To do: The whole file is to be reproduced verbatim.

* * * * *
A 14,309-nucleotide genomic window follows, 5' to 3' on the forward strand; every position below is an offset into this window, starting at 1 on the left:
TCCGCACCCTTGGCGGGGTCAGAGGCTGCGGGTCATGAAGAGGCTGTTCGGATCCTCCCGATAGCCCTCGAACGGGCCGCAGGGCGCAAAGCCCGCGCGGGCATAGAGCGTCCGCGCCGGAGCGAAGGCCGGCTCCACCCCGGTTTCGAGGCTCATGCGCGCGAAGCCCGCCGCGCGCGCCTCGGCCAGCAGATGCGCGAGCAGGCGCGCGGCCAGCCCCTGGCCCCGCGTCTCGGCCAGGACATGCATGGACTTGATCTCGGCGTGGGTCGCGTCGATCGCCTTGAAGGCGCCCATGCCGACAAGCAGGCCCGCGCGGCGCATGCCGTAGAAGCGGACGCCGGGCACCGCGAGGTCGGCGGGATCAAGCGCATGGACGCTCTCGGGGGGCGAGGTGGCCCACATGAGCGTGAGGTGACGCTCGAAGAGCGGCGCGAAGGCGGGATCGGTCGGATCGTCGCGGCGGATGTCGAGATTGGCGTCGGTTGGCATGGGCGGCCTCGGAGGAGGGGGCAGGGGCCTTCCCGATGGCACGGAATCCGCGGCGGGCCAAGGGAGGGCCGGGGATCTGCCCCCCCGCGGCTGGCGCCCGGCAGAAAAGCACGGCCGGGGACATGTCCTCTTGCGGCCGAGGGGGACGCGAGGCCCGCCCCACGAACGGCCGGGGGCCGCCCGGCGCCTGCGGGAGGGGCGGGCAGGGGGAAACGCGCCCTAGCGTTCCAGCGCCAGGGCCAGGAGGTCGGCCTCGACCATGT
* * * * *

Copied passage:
A 14,309-nucleotide genomic window follows, 5' to 3' on the forward strand; every position below is an offset into this window, starting at 1 on the left:
TCCGCACCCTTGGCGGGGTCAGAGGCTGCGGGTCATGAAGAGGCTGTTCGGATCCTCCCGATAGCCCTCGAACGGGCCGCAGGGCGCAAAGCCCGCGCGGGCATAGAGCGTCCGCGCCGGAGCGAAGGCCGGCTCCACCCCGGTTTCGAGGCTCATGCGCGCGAAGCCCGCCGCGCGCGCCTCGGCCAGCAGATGCGCGAGCAGGCGCGCGGCCAGCCCCTGGCCCCGCGTCTCGGCCAGGACATGCATGGACTTGATCTCGGCGTGGGTCGCGTCGATCGCCTTGAAGGCGCCCATGCCGACAAGCAGGCCCGCGCGGCGCATGCCGTAGAAGCGGACGCCGGGCACCGCGAGGTCGGCGGGATCAAGCGCATGGACGCTCTCGGGGGGCGAGGTGGCCCACATGAGCGTGAGGTGACGCTCGAAGAGCGGCGCGAAGGCGGGATCGGTCGGATCGTCGCGGCGGATGTCGAGATTGGCGTCGGTTGGCATGGGCGGCCTCGGAGGAGGGGGCAGGGGCCTTCCCGATGGCACGGAATCCGCGGCGGGCCAAGGGAGGGCCGGGGATCTGCCCCCCCGCGGCTGGCGCCCGGCAGAAAAGCACGGCCGGGGACATGTCCTCTTGCGGCCGAGGGGGACGCGAGGCCCGCCCCACGAACGGCCGGGGGCCGCCCGGCGCCTGCGGGAGGGGCGGGCAGGGGGAAACGCGCCCTAGCGTTCCAGCGCCAGGGCCAGGAGGTCGGCCTCGACCATGT